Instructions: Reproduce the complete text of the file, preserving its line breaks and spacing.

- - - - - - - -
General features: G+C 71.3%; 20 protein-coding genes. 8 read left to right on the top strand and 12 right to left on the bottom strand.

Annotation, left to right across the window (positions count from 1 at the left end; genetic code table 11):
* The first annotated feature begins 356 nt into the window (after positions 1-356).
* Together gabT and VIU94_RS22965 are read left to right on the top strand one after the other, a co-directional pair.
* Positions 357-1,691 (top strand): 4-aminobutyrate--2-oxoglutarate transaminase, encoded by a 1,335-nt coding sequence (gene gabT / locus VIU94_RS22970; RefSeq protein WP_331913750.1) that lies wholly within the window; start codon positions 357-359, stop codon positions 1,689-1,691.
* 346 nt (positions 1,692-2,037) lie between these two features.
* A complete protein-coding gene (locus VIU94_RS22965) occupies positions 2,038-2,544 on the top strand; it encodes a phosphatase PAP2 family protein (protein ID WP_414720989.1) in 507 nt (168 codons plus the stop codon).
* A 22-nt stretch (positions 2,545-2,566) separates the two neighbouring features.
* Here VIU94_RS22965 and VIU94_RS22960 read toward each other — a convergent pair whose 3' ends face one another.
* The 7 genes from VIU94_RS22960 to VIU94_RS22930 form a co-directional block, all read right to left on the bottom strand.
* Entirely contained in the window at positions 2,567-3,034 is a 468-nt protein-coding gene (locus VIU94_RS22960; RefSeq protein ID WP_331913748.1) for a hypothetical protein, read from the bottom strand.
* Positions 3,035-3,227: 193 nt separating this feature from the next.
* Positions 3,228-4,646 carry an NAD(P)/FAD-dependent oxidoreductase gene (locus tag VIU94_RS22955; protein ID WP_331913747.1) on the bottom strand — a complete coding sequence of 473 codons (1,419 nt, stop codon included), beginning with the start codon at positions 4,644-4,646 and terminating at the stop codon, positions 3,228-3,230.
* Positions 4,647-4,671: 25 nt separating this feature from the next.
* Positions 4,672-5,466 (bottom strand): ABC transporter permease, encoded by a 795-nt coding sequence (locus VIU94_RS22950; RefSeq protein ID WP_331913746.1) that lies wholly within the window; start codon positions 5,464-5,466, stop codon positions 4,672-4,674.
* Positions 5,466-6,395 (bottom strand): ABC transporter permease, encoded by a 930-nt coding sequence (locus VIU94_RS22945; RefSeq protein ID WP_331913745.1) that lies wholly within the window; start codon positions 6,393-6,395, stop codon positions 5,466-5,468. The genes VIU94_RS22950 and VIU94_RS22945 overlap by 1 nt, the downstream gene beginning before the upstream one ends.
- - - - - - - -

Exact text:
General features: G+C 71.3%; 20 protein-coding genes. 8 read left to right on the top strand and 12 right to left on the bottom strand.

Annotation, left to right across the window (positions count from 1 at the left end; genetic code table 11):
* The first annotated feature begins 356 nt into the window (after positions 1-356).
* Together gabT and VIU94_RS22965 are read left to right on the top strand one after the other, a co-directional pair.
* Positions 357-1,691 (top strand): 4-aminobutyrate--2-oxoglutarate transaminase, encoded by a 1,335-nt coding sequence (gene gabT / locus VIU94_RS22970; RefSeq protein WP_331913750.1) that lies wholly within the window; start codon positions 357-359, stop codon positions 1,689-1,691.
* 346 nt (positions 1,692-2,037) lie between these two features.
* A complete protein-coding gene (locus VIU94_RS22965) occupies positions 2,038-2,544 on the top strand; it encodes a phosphatase PAP2 family protein (protein ID WP_414720989.1) in 507 nt (168 codons plus the stop codon).
* A 22-nt stretch (positions 2,545-2,566) separates the two neighbouring features.
* Here VIU94_RS22965 and VIU94_RS22960 read toward each other — a convergent pair whose 3' ends face one another.
* The 7 genes from VIU94_RS22960 to VIU94_RS22930 form a co-directional block, all read right to left on the bottom strand.
* Entirely contained in the window at positions 2,567-3,034 is a 468-nt protein-coding gene (locus VIU94_RS22960; RefSeq protein ID WP_331913748.1) for a hypothetical protein, read from the bottom strand.
* Positions 3,035-3,227: 193 nt separating this feature from the next.
* Positions 3,228-4,646 carry an NAD(P)/FAD-dependent oxidoreductase gene (locus tag VIU94_RS22955; protein ID WP_331913747.1) on the bottom strand — a complete coding sequence of 473 codons (1,419 nt, stop codon included), beginning with the start codon at positions 4,644-4,646 and terminating at the stop codon, positions 3,228-3,230.
* Positions 4,647-4,671: 25 nt separating this feature from the next.
* Positions 4,672-5,466 (bottom strand): ABC transporter permease, encoded by a 795-nt coding sequence (locus VIU94_RS22950; RefSeq protein ID WP_331913746.1) that lies wholly within the window; start codon positions 5,464-5,466, stop codon positions 4,672-4,674.
* Positions 5,466-6,395 (bottom strand): ABC transporter permease, encoded by a 930-nt coding sequence (locus VIU94_RS22945; RefSeq protein ID WP_331913745.1) that lies wholly within the window; start codon positions 6,393-6,395, stop codon positions 5,466-5,468. The genes VIU94_RS22950 and VIU94_RS22945 overlap by 1 nt, the downstream gene beginning before the upstream one ends.